The Elephant Café was very roomy and comfortable, and I was early enough to have beaten the mobs of Rowling fans. I had a large coffee and a pain du chocolat (chocolate croissant) and enjoyed my newspaper and the view of the Castle. My raincoat had not been much protection from the rain, and I was quite thoroughly soaked, so I headed back to the flat to change and reconsider my plans for the day.
By 10:00 am when I headed out again, the day was looking much more promising. The sky had large patches of blue, the sun was peeping out, and there was a light cool breeze. I headed over to the National Gallery, which I remembered as a
highlight of both my previous trips to Edinburgh. It did not disappoint. The building itself is very impressive, with large rooms separated by elegant arched doorways. Sculptures are displayed on elegant pedestals throughout, and the deep red or green walls are covered high and low with the most amazing paintings. I wandered through in a bit of a daze, with no real purpose or goal. I stopped by works that I liked and studied them. Some I remembered, most likely from postcards purchased on my visits in the 1980’s.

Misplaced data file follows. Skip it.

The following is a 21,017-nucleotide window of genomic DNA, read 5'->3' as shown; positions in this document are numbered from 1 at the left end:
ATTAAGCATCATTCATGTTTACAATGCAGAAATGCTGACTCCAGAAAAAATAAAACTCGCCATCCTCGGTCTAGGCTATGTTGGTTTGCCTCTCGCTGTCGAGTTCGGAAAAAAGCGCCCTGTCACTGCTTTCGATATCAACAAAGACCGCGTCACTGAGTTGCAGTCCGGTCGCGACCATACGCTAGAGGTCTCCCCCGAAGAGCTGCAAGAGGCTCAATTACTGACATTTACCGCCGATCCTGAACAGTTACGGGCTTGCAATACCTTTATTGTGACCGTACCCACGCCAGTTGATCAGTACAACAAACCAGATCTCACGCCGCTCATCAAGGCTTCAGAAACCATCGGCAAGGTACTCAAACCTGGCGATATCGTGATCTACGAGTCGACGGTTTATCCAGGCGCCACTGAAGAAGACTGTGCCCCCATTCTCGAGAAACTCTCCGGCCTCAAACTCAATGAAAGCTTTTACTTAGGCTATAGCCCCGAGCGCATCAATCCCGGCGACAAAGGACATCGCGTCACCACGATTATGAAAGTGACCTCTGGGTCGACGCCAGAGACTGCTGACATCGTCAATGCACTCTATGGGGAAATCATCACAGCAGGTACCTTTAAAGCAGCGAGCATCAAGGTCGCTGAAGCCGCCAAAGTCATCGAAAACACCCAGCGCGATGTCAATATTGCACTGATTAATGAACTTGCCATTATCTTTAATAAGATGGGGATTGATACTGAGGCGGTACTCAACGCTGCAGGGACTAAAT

Then I strolled around the New Town, which is quite different in feel from the Old Town, where we are staying. In the Old Town the pubs and shops feel really, really old, and the tall and slightly rickety looking buildings loom like steep cliffs on either sides of the narrow, dark, and poky cobblestoned streets and alleyways. The New Town is decidedly grand and Georgian, with wide boulevards and upscale shopping and banks. More Scottish gift shops abound. I bought a sandwich and some fruit in a Sainsbury’s Local and went to eat in Princes Street Gardens. This is a beautiful green and hilly park tucked in between the